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Dan Versus Nature
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Dan Versus Nature
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From screenwriter Don Calame comes another outrageously funny and raunchy tale of teen boys whose plans go awry — this time, on a survivalist camping trip.Shy and scrawny Dan Weekes spends his...
From screenwriter Don Calame comes another outrageously funny and raunchy tale of teen boys whose plans go awry — this time, on a survivalist camping trip.Shy and scrawny Dan Weekes spends his...
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  • From screenwriter Don Calame comes another outrageously funny and raunchy tale of teen boys whose plans go awry — this time, on a survivalist camping trip.

    Shy and scrawny Dan Weekes spends his time creating graphic novels inspired by his dream girl and looking out for his mom as she dates every man in the state of California. Then his mom drops a bomb: she and her latest beau, Hank, are engaged, and she's sending her "two favorite men" on a survivalist camping trip to "bond." Determined to trick Hank into showing his true — flawed — colors on the trip, Dan and his nerdy germaphobe best friend, Charlie, prepare a series of increasingly gross and embarrassing pranks. But the boys hadn't counted on a hot girl joining their trip or on getting separated from their wilderness guide—not to mention the humiliating injuries Dan suffers in the course of terrorizing his stepdad-to-be. With a man-hungry bear on their trail, no supplies, and a lot of unpleasant itching going on, can Dan see his plan through now that his very survival depends on Hank?

About the Author-

  • I grew up in Hicksville, (that's right, Hicksville) New York. It's a town on Long Island that's basically Levittown-light. We had all the charm of the 1950s' cookie-cutter houses without the posh Levitt name.

    My mother, brother, sister, and I lived with my grandmother on Arrow Lane, a block and half away from Parkway Pool where my sister and I took swim lessons and practiced with our swim team.

    It was my mother and grandmother who instilled a love of reading in me. They always had a Stephen King or a James A. Michener novel going. Christmas and birthday presents were often Roald Dahl, C. S. Lewis, or Lloyd Alexander books.

    I must have been around nine when I decided that I wanted to be a writer. My first story was a very bad one called "The Battle Between Earth and Mars" (or some such). Many of the characters and storylines were borrowed from Star Wars and Star Trek (certainly not recommended). Upon reading the tale, a friend of the family suggested I try making up my own stories and, oddly enough, it completely freed up my imagination. I haven't stopped writing since (though, for a brief period of time I flirted with the idea of being a rock-and-roll god).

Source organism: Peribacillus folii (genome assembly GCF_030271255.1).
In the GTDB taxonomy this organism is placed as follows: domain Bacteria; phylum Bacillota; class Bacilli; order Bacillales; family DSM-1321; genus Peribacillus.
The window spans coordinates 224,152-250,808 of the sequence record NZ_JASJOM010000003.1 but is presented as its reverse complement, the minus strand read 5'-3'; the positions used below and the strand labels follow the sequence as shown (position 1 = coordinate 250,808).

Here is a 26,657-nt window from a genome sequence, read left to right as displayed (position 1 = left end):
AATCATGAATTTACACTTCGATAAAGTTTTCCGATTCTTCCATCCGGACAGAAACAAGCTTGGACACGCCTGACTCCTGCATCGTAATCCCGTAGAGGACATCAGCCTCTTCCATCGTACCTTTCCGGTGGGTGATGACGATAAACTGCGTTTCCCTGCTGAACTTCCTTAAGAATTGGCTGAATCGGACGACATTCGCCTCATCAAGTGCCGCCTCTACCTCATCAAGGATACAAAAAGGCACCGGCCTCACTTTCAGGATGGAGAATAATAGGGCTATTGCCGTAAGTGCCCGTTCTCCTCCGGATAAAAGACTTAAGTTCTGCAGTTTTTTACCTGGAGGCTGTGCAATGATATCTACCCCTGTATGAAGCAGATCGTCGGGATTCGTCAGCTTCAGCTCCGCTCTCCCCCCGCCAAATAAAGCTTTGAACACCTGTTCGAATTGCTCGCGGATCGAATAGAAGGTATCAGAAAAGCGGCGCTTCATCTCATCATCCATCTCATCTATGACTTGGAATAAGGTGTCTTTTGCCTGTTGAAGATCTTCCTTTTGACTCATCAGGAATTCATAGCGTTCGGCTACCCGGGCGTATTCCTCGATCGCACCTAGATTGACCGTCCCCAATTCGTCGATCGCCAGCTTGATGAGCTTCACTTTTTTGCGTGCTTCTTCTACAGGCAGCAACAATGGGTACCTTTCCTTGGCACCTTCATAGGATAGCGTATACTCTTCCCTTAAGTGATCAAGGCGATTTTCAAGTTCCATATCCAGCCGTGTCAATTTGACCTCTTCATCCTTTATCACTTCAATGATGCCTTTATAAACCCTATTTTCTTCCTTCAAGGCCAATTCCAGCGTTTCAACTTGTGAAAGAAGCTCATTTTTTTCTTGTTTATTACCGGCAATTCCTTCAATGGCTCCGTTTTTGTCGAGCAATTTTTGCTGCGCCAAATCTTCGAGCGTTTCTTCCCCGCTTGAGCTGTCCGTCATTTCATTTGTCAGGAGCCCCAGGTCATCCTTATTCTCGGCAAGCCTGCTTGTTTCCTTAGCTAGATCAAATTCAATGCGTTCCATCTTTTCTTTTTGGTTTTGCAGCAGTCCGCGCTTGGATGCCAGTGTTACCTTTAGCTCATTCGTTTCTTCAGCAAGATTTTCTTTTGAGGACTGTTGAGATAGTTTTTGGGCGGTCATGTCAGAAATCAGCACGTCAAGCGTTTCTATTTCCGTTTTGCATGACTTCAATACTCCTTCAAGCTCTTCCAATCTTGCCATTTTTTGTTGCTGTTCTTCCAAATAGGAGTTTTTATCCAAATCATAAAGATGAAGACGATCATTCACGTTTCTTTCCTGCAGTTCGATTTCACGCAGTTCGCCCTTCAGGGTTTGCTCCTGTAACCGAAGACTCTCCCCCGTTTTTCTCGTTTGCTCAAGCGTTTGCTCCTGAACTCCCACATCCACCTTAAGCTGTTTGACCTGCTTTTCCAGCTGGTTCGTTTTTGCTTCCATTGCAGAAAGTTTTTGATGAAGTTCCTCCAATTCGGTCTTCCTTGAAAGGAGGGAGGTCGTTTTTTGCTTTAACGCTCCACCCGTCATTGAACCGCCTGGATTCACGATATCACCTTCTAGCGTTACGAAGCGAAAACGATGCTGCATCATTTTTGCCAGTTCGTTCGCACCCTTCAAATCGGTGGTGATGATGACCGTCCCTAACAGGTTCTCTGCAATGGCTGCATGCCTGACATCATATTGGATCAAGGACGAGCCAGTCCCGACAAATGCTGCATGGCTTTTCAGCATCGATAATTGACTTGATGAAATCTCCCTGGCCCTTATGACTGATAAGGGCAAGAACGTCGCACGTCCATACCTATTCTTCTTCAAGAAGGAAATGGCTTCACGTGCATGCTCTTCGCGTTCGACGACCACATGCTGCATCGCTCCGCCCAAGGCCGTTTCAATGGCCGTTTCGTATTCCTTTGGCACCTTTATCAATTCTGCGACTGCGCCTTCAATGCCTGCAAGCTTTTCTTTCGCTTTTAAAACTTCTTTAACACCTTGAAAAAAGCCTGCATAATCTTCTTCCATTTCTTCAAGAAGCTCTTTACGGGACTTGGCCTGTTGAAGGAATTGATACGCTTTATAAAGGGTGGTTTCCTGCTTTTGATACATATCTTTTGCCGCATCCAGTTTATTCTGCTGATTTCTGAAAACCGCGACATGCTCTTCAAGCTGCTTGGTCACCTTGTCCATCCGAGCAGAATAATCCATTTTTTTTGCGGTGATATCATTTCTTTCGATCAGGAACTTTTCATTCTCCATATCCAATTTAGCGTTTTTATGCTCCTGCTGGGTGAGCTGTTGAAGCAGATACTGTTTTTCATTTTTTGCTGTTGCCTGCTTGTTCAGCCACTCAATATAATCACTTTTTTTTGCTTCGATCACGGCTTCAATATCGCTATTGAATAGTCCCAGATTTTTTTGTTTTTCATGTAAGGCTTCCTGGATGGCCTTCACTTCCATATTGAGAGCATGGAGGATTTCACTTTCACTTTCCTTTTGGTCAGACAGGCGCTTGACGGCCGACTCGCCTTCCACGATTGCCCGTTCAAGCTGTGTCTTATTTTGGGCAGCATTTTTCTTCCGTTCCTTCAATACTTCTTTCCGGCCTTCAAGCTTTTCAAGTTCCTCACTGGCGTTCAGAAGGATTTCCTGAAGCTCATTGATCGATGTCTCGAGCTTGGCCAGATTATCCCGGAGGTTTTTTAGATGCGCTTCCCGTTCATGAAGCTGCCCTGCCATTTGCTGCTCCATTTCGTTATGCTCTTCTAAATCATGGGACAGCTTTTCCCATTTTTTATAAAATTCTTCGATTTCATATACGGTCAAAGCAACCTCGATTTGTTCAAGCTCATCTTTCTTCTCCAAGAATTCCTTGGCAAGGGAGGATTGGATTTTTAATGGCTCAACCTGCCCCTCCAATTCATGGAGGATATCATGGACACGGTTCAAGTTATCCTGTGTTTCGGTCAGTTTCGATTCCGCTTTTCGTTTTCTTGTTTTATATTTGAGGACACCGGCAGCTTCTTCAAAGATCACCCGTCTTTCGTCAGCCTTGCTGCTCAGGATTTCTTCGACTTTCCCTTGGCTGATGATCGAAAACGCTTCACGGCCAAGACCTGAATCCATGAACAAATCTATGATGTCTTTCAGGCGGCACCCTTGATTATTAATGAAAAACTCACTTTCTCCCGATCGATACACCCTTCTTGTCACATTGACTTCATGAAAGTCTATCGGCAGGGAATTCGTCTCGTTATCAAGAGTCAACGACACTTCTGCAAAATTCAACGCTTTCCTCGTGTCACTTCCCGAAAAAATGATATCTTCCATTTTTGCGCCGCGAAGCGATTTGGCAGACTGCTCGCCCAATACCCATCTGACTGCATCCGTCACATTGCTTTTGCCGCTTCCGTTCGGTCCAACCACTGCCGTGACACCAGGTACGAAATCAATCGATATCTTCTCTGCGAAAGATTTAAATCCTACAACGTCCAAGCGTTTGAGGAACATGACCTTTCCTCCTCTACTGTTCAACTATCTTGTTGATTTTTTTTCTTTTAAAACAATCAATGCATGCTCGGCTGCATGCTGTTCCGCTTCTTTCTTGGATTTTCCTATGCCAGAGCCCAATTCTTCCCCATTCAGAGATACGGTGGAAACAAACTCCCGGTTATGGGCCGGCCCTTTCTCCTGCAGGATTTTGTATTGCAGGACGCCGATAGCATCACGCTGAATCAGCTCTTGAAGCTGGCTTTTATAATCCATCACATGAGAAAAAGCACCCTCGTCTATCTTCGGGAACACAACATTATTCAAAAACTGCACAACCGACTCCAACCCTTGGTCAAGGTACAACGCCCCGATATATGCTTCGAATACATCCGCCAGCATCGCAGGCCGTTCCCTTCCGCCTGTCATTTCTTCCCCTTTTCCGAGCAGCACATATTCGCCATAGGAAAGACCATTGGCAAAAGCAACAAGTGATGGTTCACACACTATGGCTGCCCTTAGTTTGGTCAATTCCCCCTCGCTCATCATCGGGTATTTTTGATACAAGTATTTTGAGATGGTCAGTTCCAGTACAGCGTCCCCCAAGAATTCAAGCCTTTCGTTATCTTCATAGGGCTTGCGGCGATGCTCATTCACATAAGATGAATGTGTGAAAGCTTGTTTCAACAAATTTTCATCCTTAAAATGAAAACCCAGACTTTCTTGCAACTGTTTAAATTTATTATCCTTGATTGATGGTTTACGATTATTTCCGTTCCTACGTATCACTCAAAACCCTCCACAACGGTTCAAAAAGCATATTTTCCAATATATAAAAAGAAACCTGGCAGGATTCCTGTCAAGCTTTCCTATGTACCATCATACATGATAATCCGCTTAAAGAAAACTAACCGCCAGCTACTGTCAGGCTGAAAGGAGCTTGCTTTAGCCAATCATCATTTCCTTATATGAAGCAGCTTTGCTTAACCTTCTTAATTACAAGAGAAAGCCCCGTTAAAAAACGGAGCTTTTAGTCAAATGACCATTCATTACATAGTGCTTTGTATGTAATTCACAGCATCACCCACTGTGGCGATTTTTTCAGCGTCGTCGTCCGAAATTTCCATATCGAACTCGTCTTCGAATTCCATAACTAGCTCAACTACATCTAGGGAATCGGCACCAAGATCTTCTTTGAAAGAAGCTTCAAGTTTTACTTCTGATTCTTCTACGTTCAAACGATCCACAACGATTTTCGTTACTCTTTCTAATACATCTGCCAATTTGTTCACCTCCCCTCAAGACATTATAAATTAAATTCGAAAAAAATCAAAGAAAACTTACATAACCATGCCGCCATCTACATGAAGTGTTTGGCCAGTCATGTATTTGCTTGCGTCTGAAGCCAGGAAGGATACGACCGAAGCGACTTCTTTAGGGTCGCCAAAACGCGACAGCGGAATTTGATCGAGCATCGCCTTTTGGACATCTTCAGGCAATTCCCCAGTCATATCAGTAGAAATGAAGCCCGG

After university, I moved to Los Angeles and started writing screenplays. I wrote them, but nobody read them. I wrote more of them. And still, nobody read them. In the meantime I got my teaching certificate through the LAUSD Intern program and taught third, fourth, and fifth grade.

    After years (approximately six) of waking up at 5:00 a.m. to get some writing in before work, someone finally read one of my scripts and bought it. Since then I've worked with Universal Studios, Paramount Pictures, Marvel Studios, the Disney Channel, and Lionsgate.


    Swim The Fly is my first novel and, as far as writing goes, it's the project I am most proud of. I had an enormous amount of fun working on it (even though, had it not been for my wife's persistence, it probably wouldn't exist).

    Though none of the things that happen in the book actually happened to me, I used a lot of my memories growing up (in Hicksville) and being on swim team for inspiration.

    My writing process is fairly simple: tea, headphones, music, a thousand words a day, try to make myself laugh.


    Three Things You Might Not Know About Me:

    1. I spend far too much time teaching my dog silly tricks.

    2. I collect game-worn hockey jerseys (yup, the smelly, sweaty jerseys that professional hockey players wear)

    3. It took a great deal of practice (and much coaching from one of my best friends in junior high) but forever more I can make fart sounds with my hands.

Reviews-

  • Publisher's Weekly

    February 1, 2016